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I disagree. If you omit it you (and anyone who reads your code) must remember that this is a special case and recognize it as such. That increases the cognitive burden. Sometimes more code is better. – Michael Carman Jun 18 '09 at 13:48
Yes, sizeof is not a function - but to me it reads easier if you treat it like one. Unless you know of a case where the extra parentheses change the output? – Mark Ransom Jun 18 '09 at 16:02
@Michael Carman - It usually is a special case, because you're often allocating and working with strings, whereas if you make an array of ints it could be for any purpose. We need to treat strings differently than arbitrary-typed arrays, and I find the lack of sizeof(type) in a malloc() to be a nice reminder of this. – Chris Lutz Oct 6 '09 at 2:46

It is not necessary. See here (for example).

sizeof(char) is defined by the C standard to always be 1 (byte). Note that because sizeof returns a number of bytes the number of bits per byte is irrelevant (and in practical terms is 8 anyway).

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Something else to keep in mind is that the compiler statically knows the value of sizeof (char) is 1 and it also knows that multiplying a number by a static 1 implies the multiplication doesn't need to be done; the compiler will optimize it out. Concerns of performance shouldn't enter in to consideration on these grounds.

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From "New C standard. An economic and cultural commentary".

  1. Statistics: 2.0% of sizeof are taken from char and 1.5% - from unsigned char. Page 1033 in 1.2 version of book.
  2. page 1037.

The number of bits in the representation of a character type is irrelevant. By definition the number of bytes in byte a character type is one.

Coding Guidelines Developers sometimes associate a byte as always containing eight bits. On hosts where the character type is 16 bits, this can lead to the incorrect assumption that applying sizeof to a character type will return the value 2. These issues are discussed elsewhere.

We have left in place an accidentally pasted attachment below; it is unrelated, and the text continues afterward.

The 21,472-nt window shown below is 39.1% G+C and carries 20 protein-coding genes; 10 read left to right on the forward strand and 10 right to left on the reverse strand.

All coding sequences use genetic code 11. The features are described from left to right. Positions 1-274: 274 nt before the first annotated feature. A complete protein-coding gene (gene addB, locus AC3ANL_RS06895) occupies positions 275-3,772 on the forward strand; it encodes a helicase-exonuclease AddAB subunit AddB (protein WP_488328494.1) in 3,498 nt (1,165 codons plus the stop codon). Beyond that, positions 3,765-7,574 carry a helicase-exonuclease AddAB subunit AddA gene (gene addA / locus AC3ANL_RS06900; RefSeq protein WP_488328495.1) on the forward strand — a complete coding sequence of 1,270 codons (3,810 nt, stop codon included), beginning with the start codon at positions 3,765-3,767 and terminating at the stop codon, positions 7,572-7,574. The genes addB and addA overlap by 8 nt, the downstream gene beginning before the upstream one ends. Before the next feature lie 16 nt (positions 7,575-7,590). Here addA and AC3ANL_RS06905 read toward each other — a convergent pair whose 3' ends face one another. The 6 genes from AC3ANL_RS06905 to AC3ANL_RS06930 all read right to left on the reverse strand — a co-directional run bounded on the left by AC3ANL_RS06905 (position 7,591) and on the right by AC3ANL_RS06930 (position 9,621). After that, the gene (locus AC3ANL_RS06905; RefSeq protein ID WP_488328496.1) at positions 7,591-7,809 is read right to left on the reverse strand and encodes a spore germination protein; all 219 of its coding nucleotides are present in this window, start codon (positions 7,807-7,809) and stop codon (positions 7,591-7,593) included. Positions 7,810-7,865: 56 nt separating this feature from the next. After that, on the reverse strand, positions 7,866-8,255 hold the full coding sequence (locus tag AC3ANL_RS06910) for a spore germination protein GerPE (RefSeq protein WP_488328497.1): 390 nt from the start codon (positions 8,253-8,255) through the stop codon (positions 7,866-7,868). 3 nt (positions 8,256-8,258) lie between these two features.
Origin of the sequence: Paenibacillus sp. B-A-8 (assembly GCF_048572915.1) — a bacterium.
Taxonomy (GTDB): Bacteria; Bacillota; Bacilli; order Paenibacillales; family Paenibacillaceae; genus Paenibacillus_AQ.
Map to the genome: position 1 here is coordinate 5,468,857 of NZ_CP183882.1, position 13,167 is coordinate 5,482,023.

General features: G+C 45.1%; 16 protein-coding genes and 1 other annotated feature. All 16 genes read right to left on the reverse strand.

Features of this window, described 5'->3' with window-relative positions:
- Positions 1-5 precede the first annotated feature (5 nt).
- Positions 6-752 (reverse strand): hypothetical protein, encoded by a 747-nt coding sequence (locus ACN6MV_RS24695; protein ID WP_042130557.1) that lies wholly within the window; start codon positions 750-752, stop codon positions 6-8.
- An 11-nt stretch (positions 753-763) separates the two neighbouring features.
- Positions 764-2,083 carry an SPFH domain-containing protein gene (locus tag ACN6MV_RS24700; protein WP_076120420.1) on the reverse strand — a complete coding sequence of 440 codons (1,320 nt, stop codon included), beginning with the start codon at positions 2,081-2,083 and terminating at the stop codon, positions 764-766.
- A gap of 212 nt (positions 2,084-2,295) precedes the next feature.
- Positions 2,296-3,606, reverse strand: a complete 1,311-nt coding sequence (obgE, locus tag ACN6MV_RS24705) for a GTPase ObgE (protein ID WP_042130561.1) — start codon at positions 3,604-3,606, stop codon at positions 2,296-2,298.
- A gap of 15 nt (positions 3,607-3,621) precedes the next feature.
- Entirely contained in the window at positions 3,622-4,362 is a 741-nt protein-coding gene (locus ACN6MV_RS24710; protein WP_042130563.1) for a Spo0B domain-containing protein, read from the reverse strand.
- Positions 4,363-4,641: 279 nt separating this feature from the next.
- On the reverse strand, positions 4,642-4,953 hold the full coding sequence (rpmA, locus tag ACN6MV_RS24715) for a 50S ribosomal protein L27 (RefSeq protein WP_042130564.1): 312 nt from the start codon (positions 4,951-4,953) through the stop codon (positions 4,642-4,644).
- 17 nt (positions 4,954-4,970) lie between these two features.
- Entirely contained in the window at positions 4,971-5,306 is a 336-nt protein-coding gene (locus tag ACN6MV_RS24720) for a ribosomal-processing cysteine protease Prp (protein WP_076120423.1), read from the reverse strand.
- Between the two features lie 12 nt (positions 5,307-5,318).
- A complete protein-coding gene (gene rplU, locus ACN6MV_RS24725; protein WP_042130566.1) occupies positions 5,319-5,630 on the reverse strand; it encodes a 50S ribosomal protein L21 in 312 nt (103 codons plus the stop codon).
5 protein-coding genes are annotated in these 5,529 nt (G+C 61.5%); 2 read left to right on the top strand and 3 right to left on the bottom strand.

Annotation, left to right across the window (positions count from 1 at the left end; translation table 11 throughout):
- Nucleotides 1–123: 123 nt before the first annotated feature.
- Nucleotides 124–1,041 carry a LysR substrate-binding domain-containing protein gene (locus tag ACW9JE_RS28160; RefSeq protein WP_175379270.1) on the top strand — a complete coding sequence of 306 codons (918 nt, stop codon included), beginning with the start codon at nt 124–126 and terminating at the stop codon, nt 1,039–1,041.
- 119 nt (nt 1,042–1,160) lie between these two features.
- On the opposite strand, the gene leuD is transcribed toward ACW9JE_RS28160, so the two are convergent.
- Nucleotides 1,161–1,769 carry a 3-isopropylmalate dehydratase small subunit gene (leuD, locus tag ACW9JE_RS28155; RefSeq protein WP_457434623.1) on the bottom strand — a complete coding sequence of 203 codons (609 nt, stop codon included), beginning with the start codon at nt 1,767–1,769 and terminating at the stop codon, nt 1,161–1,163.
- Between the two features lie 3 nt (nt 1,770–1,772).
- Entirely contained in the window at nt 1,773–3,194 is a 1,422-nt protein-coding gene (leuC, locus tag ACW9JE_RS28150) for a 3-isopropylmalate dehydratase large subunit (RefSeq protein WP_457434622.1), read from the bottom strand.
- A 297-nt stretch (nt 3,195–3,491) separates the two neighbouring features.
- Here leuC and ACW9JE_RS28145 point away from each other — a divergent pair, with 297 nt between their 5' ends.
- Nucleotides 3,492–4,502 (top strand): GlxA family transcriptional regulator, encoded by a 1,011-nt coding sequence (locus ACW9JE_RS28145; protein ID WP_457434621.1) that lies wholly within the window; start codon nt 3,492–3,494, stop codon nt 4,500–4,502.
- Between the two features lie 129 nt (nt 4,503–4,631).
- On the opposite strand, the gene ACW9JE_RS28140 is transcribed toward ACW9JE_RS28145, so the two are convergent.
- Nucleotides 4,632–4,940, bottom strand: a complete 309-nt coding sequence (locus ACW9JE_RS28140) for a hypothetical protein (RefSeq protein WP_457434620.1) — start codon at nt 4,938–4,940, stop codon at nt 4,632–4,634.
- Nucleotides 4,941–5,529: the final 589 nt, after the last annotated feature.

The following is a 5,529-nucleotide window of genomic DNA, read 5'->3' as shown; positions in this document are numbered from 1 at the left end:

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Using the sizeof(char) makes your code more readable and portable.

On x86, we all know that a character is 1 byte. But explicitly writing it down helps make your intentions clearer, which is always a good thing.

Also, what if your code gets put on some other platform where a character isn't 1 byte. What if a character was only 4 bits instead?

Agreed, it's not necessary, but it doesn't slow your run time down and it will pay off in that rare case you need to port your code to a different architecture.

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That what I was asking about. Officially char is the smallest addressable chunk of memory which is not gauranteed to be 8 bits. The question is about whether the malloc and all other similar stuff works in term of chars, not 8-bit bytes. – sharptooth Jun 18 '09 at 11:37
Ahh ok, then yes, malloc works in terms of characters, not bytes. malloc(1) will return 1 character size block of memory. – samoz Jun 18 '09 at 11:45
-1 your answer is factually incorrect. sizeof(char) is always 1. If a char is only 4 bits, then 4 bits is 1 byte on that platform, but sizeof(char) is defined to be 1 (byte), no matter how many bits it is. The issue you discuss is addressed by the CHAR_BITS macro. – Chris Lutz Oct 6 '09 at 2:41
The minimum possible value for UCHAR_MAX is 255; therefore char cannot be 4 bits. – R.. Jan 11 '11 at 17:30